JPMorgan Chase Driving a Harder Bargain in Mortgage Short Sales
July 16, 2010
JPMorgan Chase is taking a hard line with some borrowers who want to sell their homes for less than they owe on the mortgage and avoid foreclosure.
Last month the third-largest mortgage servicer began notifying certain borrowers in preapproval letters for the so-called short sales that they will remain on the hook for the amount of debt not covered by the proceeds.
The lender's tough new stance is a sign that even as they work with troubled borrowers, lenders are trying to recoup as much as possible.
"If they think there's a chance of recovery, they will pursue it," said Sam Ehlers, a managing attorney at Cooper Castle Law Firm in Murray, Utah, who represents banks (but not Chase).
JPMorgan Chase's new policy also illustrates the obstacles to short sales, which the mortgage industry and the government have been pushing as a less-expensive alternative to foreclosure.
The preapproval letter says the proceeds from a short sale will pay for "the release of Chase's security interests only, and the borrower is still responsible for all deficiency balances remaining on the loan, per the terms of the original loan documents."
JPMorgan Chase did not respond to questions about its new short-sale policy.
Raffi Tal, the chief operating officer at IShortSale, a Woodland Hills, Calif., firm that advises distressed borrowers, said that three of his clients — one in Arizona, two in California — received the letter. "When Chase does it, I'm afraid if they succeed, the others will follow," he said. "We are seeing more and more banks going after borrowers, which in many cases forces the borrower to file bankruptcy. Who can write a check for $250,000?"
It's unclear how widely JPMorgan Chase is applying the policy — or how much success it would have collecting the leftover debt in those two states.
Arizona and California are among the 20 or so states that do not let lenders seek deficiency judgments when the money raised by selling the collateral is insufficient to repay the mortgage. Lawyers said the letter likely would not supersede the law in such states, and could be a form letter that is being widely distributed. "They've probably been directed to put this language in all states even those that have antideficiency statutes," Ehlers said.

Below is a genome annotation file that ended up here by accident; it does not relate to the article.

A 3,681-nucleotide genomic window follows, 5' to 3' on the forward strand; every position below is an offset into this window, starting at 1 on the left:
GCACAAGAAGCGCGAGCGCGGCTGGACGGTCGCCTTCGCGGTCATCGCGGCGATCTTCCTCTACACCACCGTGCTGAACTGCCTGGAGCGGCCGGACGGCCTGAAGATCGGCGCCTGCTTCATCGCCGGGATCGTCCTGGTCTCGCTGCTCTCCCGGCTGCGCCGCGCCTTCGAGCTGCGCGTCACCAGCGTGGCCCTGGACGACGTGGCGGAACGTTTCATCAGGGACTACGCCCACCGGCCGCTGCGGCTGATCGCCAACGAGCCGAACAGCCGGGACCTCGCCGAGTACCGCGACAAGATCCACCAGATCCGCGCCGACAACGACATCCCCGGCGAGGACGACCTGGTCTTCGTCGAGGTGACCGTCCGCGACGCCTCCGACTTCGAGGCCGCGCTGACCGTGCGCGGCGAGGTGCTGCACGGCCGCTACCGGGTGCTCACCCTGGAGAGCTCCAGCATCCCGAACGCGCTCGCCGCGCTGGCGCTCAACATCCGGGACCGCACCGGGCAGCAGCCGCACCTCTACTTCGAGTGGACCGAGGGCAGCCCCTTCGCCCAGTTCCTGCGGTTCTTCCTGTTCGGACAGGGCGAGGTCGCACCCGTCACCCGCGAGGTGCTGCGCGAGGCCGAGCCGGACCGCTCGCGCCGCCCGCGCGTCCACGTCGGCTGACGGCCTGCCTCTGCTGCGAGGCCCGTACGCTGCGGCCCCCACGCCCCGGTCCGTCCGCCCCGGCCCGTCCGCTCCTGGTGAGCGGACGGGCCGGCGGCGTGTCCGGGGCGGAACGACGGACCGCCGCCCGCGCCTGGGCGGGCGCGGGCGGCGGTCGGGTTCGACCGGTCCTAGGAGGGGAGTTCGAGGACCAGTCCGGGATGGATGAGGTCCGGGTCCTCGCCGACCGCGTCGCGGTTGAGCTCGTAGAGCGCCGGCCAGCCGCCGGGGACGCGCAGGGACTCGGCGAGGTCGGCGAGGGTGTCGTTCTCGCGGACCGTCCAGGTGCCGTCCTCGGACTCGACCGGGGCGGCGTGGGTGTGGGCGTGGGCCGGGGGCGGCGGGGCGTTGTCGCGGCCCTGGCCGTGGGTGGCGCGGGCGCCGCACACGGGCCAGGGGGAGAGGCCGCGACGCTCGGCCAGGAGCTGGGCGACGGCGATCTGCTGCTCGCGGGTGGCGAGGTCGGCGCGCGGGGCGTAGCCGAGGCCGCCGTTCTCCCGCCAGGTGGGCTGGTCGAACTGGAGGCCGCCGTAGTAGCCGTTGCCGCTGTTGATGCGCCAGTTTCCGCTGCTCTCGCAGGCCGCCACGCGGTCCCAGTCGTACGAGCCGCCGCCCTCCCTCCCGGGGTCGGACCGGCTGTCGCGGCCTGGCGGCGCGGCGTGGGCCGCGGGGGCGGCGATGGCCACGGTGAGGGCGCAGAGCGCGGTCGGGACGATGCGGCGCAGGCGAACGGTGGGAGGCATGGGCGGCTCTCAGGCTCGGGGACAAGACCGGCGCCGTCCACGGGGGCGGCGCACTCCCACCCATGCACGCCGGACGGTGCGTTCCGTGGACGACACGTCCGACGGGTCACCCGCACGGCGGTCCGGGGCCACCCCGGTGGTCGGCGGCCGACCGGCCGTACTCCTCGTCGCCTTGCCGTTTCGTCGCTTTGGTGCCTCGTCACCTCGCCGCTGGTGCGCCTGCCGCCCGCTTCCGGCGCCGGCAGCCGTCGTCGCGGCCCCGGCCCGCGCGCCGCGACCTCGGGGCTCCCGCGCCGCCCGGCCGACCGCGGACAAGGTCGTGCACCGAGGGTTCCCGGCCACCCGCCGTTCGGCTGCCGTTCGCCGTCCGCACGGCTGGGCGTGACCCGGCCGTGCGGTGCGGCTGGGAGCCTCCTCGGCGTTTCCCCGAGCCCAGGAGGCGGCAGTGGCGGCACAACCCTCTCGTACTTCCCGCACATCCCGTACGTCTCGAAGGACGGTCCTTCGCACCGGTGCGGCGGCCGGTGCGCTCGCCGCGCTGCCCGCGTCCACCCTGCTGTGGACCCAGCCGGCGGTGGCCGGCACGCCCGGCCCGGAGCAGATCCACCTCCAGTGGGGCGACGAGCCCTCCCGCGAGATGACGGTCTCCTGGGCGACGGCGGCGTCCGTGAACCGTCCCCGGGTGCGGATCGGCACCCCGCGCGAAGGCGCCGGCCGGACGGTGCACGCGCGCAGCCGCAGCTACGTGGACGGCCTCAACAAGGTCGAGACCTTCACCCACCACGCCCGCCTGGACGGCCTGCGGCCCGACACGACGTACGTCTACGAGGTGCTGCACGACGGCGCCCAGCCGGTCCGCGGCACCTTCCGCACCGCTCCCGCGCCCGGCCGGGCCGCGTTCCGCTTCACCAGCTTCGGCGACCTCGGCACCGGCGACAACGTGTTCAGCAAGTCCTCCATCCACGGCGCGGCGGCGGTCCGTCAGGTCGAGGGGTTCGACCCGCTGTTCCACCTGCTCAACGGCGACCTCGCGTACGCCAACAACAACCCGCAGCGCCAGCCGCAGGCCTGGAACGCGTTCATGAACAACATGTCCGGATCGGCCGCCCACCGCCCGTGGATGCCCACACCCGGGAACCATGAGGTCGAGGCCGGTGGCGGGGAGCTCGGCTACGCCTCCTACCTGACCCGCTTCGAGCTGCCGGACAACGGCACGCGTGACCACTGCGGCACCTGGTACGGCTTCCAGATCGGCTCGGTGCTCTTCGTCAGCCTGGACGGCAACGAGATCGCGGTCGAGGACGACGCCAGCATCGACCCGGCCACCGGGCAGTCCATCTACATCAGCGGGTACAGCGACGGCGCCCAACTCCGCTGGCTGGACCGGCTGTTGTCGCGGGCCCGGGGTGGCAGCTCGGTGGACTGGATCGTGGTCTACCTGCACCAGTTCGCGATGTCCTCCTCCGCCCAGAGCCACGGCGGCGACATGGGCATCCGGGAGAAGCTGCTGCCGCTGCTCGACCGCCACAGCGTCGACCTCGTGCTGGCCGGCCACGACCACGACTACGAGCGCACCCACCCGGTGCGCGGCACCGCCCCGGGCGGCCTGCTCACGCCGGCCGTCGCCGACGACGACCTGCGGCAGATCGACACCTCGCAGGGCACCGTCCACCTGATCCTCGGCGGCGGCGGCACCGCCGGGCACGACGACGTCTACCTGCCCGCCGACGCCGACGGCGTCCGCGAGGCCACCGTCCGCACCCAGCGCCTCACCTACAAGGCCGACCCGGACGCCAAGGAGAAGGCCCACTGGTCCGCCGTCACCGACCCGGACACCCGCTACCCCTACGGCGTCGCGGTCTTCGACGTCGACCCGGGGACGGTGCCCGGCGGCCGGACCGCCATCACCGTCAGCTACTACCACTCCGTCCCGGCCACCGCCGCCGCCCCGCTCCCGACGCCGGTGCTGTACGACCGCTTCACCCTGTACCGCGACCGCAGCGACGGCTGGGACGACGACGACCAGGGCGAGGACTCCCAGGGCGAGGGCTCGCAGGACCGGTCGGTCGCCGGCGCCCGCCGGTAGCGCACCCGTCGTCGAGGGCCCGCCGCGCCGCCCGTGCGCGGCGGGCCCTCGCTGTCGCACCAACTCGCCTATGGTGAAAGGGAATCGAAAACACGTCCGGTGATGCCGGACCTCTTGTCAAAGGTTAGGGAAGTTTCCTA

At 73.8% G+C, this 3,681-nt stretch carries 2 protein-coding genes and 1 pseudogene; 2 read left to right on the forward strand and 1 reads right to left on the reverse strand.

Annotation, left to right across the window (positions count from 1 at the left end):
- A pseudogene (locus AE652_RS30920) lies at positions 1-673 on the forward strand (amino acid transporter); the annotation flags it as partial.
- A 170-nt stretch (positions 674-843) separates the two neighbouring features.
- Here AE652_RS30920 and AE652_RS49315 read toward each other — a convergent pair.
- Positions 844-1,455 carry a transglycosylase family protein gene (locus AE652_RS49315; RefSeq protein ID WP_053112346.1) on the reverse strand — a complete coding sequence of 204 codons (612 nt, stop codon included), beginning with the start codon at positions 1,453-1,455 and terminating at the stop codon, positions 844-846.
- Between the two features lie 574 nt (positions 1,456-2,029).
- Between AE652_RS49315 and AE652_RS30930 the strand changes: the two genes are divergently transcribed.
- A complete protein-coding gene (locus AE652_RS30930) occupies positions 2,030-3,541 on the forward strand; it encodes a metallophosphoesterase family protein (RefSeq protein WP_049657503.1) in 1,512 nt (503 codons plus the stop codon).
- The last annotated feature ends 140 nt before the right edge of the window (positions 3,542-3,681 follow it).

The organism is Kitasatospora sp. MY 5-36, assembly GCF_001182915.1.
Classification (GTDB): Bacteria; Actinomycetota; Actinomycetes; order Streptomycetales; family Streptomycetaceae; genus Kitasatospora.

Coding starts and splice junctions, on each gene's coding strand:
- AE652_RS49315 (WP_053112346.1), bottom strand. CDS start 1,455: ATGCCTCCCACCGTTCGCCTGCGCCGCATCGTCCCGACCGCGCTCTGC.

Simply sending the letter would not be illegal in states that do not allow deficiency judgments, he and another lawyer said.
Many borrowers mistakenly assume that when a lien is released, their mortgage debt has been settled in full. JPMorgan Chase is "just being clear because of lawsuits where borrowers thought it had been waived," Ehlers said.
In a short sale, the home is sold for less than the amount owed on the mortgage and the lender accepts a discounted payoff.
Until the current crisis, banks typically waived their right to collect the deficiency amount in a short sale, experts said.
"It was always pretty explicit that for the short sale to close they were waiving the debt," said Jim Satterwhite, executive vice president and chief operating officer at Infusion Technologies, a Jacksonville, Fla., provider of short-sale services, and a former JPMorgan Chase executive.
Observers said some banks require borrowers to sign "lien release" documents that are vague about the borrower's obligations after a short sale but leave room for the lender to seek repayment of the remaining debt. JPMorgan Chase is going a step further by spelling out early in the process that it reserves the right.
"If you're not explicit, you run the risk that the borrower could challenge it and they assumed they were released from any liability," said Steven Horne, the president of Wingspan Portfolio Advisors, a specialty servicer in Carrollton, Texas.
The government's Home Affordable Foreclosure Alternatives program, which provides incentive payments for lenders to allow short sales, does not allow lenders to pursue a deficiency judgment. However, some mortgage insurance companies require that the borrower sign a promissory note, which has become a roadblock for the HAFA program.
The government also is concerned that borrowers with ample resources will strategically default — that is, try to walk away from their obligations even if they have the ability to pay. In June, Fannie Mae issued guidelines prohibiting borrowers with "substantial unencumbered assets or significant cash reserves equal to or exceeding three times the borrower's total monthly mortgage payment, or $5,000, whichever is greater," from its short-sale program.
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